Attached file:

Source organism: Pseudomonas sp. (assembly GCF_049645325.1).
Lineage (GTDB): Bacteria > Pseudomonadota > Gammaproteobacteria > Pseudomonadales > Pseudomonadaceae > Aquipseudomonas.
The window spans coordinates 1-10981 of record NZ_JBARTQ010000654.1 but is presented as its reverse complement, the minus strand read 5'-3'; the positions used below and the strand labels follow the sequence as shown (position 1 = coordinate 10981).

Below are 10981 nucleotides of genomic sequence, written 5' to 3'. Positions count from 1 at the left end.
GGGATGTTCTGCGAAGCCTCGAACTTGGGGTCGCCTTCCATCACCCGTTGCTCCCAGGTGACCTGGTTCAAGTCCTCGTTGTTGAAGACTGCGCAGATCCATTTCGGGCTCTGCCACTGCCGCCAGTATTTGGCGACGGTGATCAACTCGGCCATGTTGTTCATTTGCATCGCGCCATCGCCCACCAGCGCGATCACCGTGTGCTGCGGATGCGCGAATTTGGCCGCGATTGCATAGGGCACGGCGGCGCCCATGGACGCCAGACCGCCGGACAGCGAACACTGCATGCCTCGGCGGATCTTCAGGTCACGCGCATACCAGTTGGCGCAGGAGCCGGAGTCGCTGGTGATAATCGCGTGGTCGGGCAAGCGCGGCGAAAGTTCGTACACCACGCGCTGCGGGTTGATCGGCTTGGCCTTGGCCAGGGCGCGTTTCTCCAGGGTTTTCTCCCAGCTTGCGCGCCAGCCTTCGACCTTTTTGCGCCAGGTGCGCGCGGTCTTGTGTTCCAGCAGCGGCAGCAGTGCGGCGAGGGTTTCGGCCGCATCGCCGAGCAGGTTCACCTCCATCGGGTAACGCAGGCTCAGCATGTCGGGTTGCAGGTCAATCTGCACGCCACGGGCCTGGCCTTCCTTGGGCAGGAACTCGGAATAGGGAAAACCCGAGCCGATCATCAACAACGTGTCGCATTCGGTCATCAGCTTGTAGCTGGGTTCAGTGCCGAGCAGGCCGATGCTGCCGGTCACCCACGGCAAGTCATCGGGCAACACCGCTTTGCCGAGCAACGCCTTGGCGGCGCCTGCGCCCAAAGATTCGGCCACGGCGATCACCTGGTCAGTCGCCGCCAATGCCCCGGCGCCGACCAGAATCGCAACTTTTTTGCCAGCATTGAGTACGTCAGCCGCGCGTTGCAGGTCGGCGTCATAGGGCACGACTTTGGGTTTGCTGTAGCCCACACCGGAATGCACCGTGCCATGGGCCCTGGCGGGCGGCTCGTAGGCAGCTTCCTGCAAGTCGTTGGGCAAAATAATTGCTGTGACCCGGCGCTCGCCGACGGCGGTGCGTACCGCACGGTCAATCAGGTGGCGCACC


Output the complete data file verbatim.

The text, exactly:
Source organism: Pseudomonas sp. (assembly GCF_049645325.1).
Lineage (GTDB): Bacteria > Pseudomonadota > Gammaproteobacteria > Pseudomonadales > Pseudomonadaceae > Aquipseudomonas.
The window spans coordinates 1-10981 of record NZ_JBARTQ010000654.1 but is presented as its reverse complement, the minus strand read 5'-3'; the positions used below and the strand labels follow the sequence as shown (position 1 = coordinate 10981).

Below are 10981 nucleotides of genomic sequence, written 5' to 3'. Positions count from 1 at the left end.
GGGATGTTCTGCGAAGCCTCGAACTTGGGGTCGCCTTCCATCACCCGTTGCTCCCAGGTGACCTGGTTCAAGTCCTCGTTGTTGAAGACTGCGCAGATCCATTTCGGGCTCTGCCACTGCCGCCAGTATTTGGCGACGGTGATCAACTCGGCCATGTTGTTCATTTGCATCGCGCCATCGCCCACCAGCGCGATCACCGTGTGCTGCGGATGCGCGAATTTGGCCGCGATTGCATAGGGCACGGCGGCGCCCATGGACGCCAGACCGCCGGACAGCGAACACTGCATGCCTCGGCGGATCTTCAGGTCACGCGCATACCAGTTGGCGCAGGAGCCGGAGTCGCTGGTGATAATCGCGTGGTCGGGCAAGCGCGGCGAAAGTTCGTACACCACGCGCTGCGGGTTGATCGGCTTGGCCTTGGCCAGGGCGCGTTTCTCCAGGGTTTTCTCCCAGCTTGCGCGCCAGCCTTCGACCTTTTTGCGCCAGGTGCGCGCGGTCTTGTGTTCCAGCAGCGGCAGCAGTGCGGCGAGGGTTTCGGCCGCATCGCCGAGCAGGTTCACCTCCATCGGGTAACGCAGGCTCAGCATGTCGGGTTGCAGGTCAATCTGCACGCCACGGGCCTGGCCTTCCTTGGGCAGGAACTCGGAATAGGGAAAACCCGAGCCGATCATCAACAACGTGTCGCATTCGGTCATCAGCTTGTAGCTGGGTTCAGTGCCGAGCAGGCCGATGCTGCCGGTCACCCACGGCAAGTCATCGGGCAACACCGCTTTGCCGAGCAACGCCTTGGCGGCGCCTGCGCCCAAAGATTCGGCCACGGCGATCACCTGGTCAGTCGCCGCCAATGCCCCGGCGCCGACCAGAATCGCAACTTTTTTGCCAGCATTGAGTACGTCAGCCGCGCGTTGCAGGTCGGCGTCATAGGGCACGACTTTGGGTTTGCTGTAGCCCACACCGGAATGCACCGTGCCATGGGCCCTGGCGGGCGGCTCGTAGGCAGCTTCCTGCAAGTCGTTGGGCAAAATAATTGCTGTGACCCGGCGCTCGCCGACGGCGGTGCGTACCGCACGGTCAATCAGGTGGCGCACC